Milford United Methodist Church 

1200 Atlantic Street, Milford, MI  48381

248-684-2798


Please take a look around and we hope that you find MUMC a warm and inviting place to call home. If you need additional information, please do not hesitate to contact us. We hope to see you soon.

"God’s grace is sufficient for you, 
God’s power is made perfect in our weakness."  

--II Corinthians 12:8

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Communion

What We Believe About Holy Communion


Holy Communion is a Sacrament - A Means of Grace

Like baptism, United Methodists regard Holy Communion as a sacrament. That is, it’s an act of worship ordained by Christ and is a means of grace. This does not mean that we become any more worthy of God’s grace by taking part in Communion. Rather, we open ourselves to the divine love that’s already there; we become more ready to receive that love and to respond to it.

Using Bread and Wine
As with baptism, we use common, physical gifts of the earth, bread and wine—though in United Methodist churches we prefer unfermented grape juice.

 

First Sunday Communion
Holy Communion services take place on the first Sunday of the month.

 

All Are Invited
All Christians are welcome at our table, whatever their denomination. Holy Communion is a family meal, and all Christians are members of Christ’s family. Therefore, in each congregation, when we receive the bread and cup, we join with millions of brothers and sisters across the ages and around the world. Because we believe God’s grace is offered to everyone, our Communion time is open to all who approach trusting in the grace of Jesus Christ for the forgiveness of their sins. Parents decide at what age their children will receive this sacrament.

 

Essential Meanings
Holy Communion (or the Lord’s Supper) is a mystery too deep for words. Its meaning will vary for each of us and from one time to another. But three essential meanings are caught up in this proclamation in our Communion service: “Christ has died; Christ is risen; Christ will come again” (The United Methodist Hymnal, p. 14).

 

“Christ has died”
In part, Communion is a time to remember Jesus’ death, his self-giving sacrifice on our behalf. As he said to the disciples at their last meal together, “Do this in remembrance of me” (1 Corinthians 11:24).
In remembering his passion and crucifixion, we remember our own guilt; for we know that in our sin we crucify Christ many times over from day to day. So the Lord’s Supper is a time of confession: “We confess that we have not loved you with our whole heart…. We have not heard the cry of the needy” (The United Methodist Hymnal, p. 12).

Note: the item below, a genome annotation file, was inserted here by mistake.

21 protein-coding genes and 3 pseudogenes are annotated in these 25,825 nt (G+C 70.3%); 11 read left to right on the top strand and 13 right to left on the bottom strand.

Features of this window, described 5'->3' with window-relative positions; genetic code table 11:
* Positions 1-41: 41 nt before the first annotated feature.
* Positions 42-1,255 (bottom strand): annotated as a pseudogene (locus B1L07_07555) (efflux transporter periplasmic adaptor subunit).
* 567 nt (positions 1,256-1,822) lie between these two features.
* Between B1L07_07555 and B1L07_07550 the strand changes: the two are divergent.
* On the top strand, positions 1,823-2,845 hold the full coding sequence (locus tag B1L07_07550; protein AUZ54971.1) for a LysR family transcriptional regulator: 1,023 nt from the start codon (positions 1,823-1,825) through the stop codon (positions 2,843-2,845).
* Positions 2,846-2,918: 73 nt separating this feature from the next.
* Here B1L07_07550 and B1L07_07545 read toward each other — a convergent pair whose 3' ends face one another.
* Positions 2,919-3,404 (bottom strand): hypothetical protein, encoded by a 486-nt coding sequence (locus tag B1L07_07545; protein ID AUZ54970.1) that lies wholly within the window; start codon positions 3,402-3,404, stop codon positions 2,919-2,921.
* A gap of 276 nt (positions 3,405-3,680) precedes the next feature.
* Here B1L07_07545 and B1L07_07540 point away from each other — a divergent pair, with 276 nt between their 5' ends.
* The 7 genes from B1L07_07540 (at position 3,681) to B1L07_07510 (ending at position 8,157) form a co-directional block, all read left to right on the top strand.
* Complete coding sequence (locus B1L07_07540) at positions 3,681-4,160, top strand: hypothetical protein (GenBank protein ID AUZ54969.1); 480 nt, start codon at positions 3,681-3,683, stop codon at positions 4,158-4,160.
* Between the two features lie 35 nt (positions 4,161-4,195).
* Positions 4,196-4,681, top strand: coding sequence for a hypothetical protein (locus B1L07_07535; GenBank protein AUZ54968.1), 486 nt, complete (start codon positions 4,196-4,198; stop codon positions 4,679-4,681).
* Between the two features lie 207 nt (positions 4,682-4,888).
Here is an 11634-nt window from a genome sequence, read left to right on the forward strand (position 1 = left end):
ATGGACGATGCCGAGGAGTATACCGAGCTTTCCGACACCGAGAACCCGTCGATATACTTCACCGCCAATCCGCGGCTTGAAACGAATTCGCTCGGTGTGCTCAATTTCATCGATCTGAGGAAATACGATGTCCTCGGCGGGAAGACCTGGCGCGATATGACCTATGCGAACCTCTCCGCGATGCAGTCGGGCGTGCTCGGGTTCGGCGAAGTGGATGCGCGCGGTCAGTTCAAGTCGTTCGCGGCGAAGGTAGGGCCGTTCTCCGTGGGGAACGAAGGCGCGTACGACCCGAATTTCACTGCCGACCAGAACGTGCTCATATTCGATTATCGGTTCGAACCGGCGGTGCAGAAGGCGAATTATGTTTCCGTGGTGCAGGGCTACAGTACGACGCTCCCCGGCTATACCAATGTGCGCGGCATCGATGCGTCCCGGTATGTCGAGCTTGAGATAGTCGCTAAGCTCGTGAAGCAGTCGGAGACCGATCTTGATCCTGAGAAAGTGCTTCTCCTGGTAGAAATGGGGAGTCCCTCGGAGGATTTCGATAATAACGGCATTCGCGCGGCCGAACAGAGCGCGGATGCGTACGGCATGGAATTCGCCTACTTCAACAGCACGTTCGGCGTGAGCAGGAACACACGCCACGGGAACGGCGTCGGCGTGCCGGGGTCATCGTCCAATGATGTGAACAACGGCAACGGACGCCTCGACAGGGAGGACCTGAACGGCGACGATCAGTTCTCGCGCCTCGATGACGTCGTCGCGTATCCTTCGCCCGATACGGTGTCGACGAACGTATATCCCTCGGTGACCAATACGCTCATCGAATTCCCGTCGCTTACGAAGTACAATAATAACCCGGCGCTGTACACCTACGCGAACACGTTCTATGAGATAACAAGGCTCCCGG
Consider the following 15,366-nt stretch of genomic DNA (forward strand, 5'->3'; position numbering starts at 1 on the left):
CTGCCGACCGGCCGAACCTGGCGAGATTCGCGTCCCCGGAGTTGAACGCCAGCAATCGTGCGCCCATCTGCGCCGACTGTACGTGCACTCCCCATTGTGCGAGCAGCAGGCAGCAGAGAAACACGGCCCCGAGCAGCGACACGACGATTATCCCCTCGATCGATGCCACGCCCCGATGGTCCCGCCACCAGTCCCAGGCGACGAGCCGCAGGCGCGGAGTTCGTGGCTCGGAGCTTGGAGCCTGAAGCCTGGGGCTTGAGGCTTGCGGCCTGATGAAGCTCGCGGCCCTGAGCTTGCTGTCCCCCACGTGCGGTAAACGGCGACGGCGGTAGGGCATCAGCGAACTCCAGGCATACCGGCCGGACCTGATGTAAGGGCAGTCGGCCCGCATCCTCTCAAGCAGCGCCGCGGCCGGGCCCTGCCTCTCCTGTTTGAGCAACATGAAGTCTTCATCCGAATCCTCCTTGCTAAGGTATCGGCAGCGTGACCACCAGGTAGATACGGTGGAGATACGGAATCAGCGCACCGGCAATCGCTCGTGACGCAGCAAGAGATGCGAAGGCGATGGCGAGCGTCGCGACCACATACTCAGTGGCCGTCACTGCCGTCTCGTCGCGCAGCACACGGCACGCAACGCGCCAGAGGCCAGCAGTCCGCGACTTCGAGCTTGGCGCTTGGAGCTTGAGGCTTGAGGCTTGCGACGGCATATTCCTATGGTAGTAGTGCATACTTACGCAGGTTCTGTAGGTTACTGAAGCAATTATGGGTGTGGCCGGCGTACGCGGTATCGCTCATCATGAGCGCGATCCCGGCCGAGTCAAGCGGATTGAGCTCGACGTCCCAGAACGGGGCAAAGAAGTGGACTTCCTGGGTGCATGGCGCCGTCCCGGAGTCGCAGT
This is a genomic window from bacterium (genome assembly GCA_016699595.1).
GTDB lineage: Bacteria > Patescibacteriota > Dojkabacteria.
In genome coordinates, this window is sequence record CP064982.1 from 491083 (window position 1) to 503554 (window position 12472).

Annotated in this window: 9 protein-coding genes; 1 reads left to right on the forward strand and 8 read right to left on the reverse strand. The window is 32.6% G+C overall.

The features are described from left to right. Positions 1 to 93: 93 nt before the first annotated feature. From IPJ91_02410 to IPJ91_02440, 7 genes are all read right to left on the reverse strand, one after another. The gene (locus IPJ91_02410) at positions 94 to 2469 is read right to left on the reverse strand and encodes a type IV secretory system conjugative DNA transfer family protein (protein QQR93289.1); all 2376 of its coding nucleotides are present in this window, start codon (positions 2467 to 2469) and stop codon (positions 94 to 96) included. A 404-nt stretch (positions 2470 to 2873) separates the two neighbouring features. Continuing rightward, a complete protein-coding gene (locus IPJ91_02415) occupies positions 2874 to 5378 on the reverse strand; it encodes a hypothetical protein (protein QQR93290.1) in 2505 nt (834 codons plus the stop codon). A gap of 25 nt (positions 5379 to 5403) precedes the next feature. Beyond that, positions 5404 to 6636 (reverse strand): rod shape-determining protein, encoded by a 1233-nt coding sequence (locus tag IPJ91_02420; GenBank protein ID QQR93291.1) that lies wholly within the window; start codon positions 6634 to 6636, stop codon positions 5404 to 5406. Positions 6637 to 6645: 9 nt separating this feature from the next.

“Christ is risen”
But Communion is not a memorial service for a dead Jesus. It’s not a time to wallow in our own guilt. It’s a time to celebrate the Resurrection, to recognize and give thanks for the Risen Christ. The bread and wine represent the living presence of Christ among us—though we do not claim, as some denominations do, that they become Christ’s body and blood.

 

In Luke’s Resurrection story, the Risen Christ broke bread with two of his followers at Emmaus, “then their eyes were opened, and they recognized him” (24:31). So, as we’re nourished by this meal, our eyes are opened; and we recognize Christ here in our congregation, our community, and our world. What’s our response? Thanksgiving! In fact, another of our words for Communion, the Eucharist, means thanksgiving.

 

“Christ will come again”
In Communion we also celebrate the final victory of Christ. We anticipate God’s coming reign, God’s future for this world and all creation. As Jesus said, “I tell you, I will never again drink of this fruit of the vine until that day when I drink it new with you in my Father’s kingdom” (Matthew 26:29).

 

We believe that we’re partners with God in creating this future, but the demands of discipleship are rigorous. In the bread and wine of the Lord’s Supper, in the fellowship of Christian friends gathered at his table, we find the nourishment we need for the tasks of discipleship ahead.

 

Adapted from The United Methodist Member’s Handbook, Revised and Expanded by George E. Koehler (Discipleship Resources, 2006).